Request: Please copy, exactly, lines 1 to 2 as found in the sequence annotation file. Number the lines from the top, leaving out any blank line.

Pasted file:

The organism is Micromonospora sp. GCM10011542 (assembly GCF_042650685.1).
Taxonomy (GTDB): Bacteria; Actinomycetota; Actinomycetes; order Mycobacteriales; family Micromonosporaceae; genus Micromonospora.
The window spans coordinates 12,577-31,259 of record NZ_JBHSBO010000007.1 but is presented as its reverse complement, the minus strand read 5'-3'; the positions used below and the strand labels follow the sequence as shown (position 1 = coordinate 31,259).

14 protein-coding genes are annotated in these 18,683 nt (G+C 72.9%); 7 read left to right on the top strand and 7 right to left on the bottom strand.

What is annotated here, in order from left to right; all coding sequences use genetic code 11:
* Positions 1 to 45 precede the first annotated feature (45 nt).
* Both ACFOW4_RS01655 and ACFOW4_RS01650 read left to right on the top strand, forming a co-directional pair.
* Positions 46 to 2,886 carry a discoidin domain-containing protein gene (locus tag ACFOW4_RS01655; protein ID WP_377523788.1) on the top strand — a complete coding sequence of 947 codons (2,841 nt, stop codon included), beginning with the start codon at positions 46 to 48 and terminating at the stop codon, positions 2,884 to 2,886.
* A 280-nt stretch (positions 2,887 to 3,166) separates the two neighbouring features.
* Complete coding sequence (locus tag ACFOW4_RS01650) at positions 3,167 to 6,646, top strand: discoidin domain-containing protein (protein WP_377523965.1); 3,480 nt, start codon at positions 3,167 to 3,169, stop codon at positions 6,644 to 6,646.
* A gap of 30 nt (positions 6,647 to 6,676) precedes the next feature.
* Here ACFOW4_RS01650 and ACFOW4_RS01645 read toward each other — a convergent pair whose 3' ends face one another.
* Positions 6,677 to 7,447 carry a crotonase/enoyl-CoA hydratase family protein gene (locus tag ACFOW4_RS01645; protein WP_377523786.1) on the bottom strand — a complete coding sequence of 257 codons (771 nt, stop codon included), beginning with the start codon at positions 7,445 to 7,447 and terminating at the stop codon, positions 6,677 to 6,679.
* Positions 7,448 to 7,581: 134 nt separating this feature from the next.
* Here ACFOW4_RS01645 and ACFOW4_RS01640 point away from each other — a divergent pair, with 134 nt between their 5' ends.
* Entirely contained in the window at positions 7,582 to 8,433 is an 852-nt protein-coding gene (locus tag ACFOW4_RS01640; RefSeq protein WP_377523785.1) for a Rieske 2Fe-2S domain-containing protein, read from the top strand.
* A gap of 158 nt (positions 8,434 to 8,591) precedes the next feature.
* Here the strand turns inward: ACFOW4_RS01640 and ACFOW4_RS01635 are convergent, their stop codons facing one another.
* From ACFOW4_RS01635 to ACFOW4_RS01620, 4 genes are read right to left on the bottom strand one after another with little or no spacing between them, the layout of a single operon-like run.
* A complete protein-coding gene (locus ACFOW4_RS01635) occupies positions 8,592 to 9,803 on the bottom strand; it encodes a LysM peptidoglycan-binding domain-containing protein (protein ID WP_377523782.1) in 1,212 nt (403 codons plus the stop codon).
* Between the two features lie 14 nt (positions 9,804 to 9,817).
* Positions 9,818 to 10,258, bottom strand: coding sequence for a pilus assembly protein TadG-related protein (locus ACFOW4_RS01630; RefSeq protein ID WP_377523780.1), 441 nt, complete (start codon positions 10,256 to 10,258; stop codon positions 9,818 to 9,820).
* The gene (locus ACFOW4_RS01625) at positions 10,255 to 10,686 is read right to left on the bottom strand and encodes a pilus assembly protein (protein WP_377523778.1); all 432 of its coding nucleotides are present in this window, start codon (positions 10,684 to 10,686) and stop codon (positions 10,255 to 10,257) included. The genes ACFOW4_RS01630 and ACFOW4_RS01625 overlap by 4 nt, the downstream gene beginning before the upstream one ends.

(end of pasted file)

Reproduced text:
The organism is Micromonospora sp. GCM10011542 (assembly GCF_042650685.1).
Taxonomy (GTDB): Bacteria; Actinomycetota; Actinomycetes; order Mycobacteriales; family Micromonosporaceae; genus Micromonospora.